Forensics team prepares for state tournament


Isabella Guadamuz

Junior Paul Ruf and Senior Maizie Young perform in forensics. According to Young, forensics can be unpredictable, but fun.

Isabella Guadamuz, Staff Writer

Memorizing speeches, buzzing timers, and unrelenting judges- the forensic squad is no stranger to difficult circumstances. This year, the team will be participating at state on May 1. 

Reynolds usually prepares her team each year for state year in her unique way. 

“Usually, the first step is deciding the entries from each student,” Reynolds said. “More people qualify than we can take, and I always try to be as fair as I possibly can be.”

 In class, Reynolds has her students help one another by giving helpful advice and by observing other students. 

“Each year, when I have kids going to state, we rehearse as much as possible,” Reynolds said. We also videotape and do class critiques to refine each piece,” State competitions will look different this year due to COVID 19 restrictions.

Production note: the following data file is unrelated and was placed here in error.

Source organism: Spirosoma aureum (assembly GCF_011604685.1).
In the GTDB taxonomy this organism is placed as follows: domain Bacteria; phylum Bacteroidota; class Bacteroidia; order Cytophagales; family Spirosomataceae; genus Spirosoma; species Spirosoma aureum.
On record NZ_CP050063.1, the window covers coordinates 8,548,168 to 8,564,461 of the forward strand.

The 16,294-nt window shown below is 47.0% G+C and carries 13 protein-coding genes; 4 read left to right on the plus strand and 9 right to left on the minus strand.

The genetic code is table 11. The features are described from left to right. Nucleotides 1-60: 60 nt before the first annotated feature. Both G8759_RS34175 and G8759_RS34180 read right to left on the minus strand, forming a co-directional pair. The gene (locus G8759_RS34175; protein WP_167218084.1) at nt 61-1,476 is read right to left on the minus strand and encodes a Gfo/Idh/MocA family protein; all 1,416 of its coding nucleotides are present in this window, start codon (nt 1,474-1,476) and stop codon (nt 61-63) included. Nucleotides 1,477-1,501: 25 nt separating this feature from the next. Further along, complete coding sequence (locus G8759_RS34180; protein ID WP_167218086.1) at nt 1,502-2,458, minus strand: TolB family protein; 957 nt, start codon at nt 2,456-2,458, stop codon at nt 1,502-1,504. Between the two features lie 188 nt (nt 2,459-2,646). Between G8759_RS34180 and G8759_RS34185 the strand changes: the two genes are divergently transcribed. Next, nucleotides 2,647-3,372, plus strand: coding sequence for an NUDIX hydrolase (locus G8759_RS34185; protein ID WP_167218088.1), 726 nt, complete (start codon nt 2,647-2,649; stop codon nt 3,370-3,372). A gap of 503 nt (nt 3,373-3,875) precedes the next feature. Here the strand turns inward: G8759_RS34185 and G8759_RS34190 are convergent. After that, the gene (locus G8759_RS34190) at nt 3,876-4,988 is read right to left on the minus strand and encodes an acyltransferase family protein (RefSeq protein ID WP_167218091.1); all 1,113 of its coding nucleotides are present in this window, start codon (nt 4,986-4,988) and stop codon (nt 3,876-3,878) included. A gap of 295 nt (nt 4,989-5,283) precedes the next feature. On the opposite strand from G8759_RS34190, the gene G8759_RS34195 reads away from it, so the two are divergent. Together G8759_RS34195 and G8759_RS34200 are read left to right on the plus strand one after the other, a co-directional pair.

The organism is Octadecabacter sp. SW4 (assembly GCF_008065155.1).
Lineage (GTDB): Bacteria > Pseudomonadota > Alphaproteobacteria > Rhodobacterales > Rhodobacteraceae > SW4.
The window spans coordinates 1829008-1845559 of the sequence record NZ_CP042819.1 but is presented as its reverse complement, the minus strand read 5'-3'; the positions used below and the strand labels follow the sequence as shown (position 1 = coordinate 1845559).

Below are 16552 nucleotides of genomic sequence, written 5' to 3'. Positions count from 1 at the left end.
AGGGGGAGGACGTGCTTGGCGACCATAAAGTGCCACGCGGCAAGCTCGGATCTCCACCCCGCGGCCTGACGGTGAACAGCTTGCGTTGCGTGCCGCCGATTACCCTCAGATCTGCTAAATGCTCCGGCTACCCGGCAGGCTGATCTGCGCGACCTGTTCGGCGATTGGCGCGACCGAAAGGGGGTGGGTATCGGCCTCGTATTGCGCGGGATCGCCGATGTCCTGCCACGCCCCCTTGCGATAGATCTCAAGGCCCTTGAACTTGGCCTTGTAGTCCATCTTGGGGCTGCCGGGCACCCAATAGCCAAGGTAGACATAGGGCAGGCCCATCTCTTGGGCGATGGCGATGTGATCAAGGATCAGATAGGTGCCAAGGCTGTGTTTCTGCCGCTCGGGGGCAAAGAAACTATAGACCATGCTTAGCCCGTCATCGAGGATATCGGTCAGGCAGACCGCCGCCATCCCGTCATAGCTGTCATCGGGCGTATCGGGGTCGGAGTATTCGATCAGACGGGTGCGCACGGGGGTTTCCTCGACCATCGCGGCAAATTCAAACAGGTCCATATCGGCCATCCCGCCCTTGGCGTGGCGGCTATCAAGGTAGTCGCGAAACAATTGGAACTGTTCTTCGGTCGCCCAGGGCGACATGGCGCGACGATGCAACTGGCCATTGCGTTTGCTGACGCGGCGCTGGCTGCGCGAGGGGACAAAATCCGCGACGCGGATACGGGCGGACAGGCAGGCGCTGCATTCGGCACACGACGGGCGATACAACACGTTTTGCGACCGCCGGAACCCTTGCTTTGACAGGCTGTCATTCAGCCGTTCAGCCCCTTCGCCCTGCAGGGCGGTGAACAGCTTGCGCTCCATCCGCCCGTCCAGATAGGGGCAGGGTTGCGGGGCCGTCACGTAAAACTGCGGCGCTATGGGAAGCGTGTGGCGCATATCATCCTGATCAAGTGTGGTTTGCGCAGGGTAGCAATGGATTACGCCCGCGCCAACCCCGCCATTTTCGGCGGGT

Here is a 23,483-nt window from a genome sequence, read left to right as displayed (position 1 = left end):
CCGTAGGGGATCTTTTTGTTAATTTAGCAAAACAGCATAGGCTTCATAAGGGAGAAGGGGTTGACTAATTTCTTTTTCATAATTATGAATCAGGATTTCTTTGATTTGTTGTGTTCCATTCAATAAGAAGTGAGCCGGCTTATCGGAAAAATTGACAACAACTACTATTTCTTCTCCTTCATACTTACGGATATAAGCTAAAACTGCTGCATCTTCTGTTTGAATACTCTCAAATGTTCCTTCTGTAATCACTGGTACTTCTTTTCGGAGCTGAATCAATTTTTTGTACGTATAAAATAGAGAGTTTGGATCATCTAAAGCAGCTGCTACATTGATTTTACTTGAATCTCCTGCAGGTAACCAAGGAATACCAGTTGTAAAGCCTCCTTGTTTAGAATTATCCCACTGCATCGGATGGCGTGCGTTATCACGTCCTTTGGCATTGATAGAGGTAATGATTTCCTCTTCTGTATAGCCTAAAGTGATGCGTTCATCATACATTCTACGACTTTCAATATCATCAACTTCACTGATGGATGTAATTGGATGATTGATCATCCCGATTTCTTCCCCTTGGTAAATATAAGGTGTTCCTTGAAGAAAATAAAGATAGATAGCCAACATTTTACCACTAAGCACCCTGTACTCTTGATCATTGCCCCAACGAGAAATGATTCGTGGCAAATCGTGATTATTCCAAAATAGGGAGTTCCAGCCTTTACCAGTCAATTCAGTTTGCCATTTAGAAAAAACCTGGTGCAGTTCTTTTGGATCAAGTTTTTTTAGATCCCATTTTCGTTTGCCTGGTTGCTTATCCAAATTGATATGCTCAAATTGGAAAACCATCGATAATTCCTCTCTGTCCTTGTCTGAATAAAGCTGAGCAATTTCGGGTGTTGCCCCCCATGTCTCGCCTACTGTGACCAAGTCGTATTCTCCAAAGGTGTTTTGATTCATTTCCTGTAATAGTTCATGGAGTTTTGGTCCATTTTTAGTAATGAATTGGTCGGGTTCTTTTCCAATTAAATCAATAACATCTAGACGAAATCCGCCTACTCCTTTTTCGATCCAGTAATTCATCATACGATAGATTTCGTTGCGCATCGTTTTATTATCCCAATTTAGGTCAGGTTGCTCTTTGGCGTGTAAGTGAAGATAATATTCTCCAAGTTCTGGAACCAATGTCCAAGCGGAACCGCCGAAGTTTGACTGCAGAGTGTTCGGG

This year, state will be all virtual. It will be the same format as tournaments have been – 3 preliminary rounds, semifinals, and then finals. It will be located at Miege, and each entry will be performed in a separate classroom via Zoom.

Regardless of the struggles that the team has faced this year, the forensics team has remained supportive of one another. 

“My favorite part of forensics is watching the kids in the squad being so supportive of one another’s accomplishments,” Reynolds said. “Everyone is excited when another person does well. The upperclassmen are proud of the underclassmen, and it’s a positive environment.”

Senior Mia Putnam will be attending the state tournament this year and will be participating in Informative Speaking and Original Oration. Putnam is preparing by practicing her pieces until she has them memorized. 

“I do what most forensics kids do when they have a speech to give,” Putnam said. “I say my speech to a wall until I’ve got it down,” 

Putnam said performing virtually is challenging without the in-person element. 

“Performing in front of a screen is so much more difficult than people think,” Putnam said. “Sometimes the judge’s camera is off, and sometimes the sound quality is bad. It’s been difficult keeping up with the performative aspects of things,” said Putnam. 

Despite the many questions and concerns of this year, Reynolds said she has high hopes for her state team this year. 

“I am optimistic about the state entries,” she said. “I have put together a strong team, and each person performs to their talents extremely well.”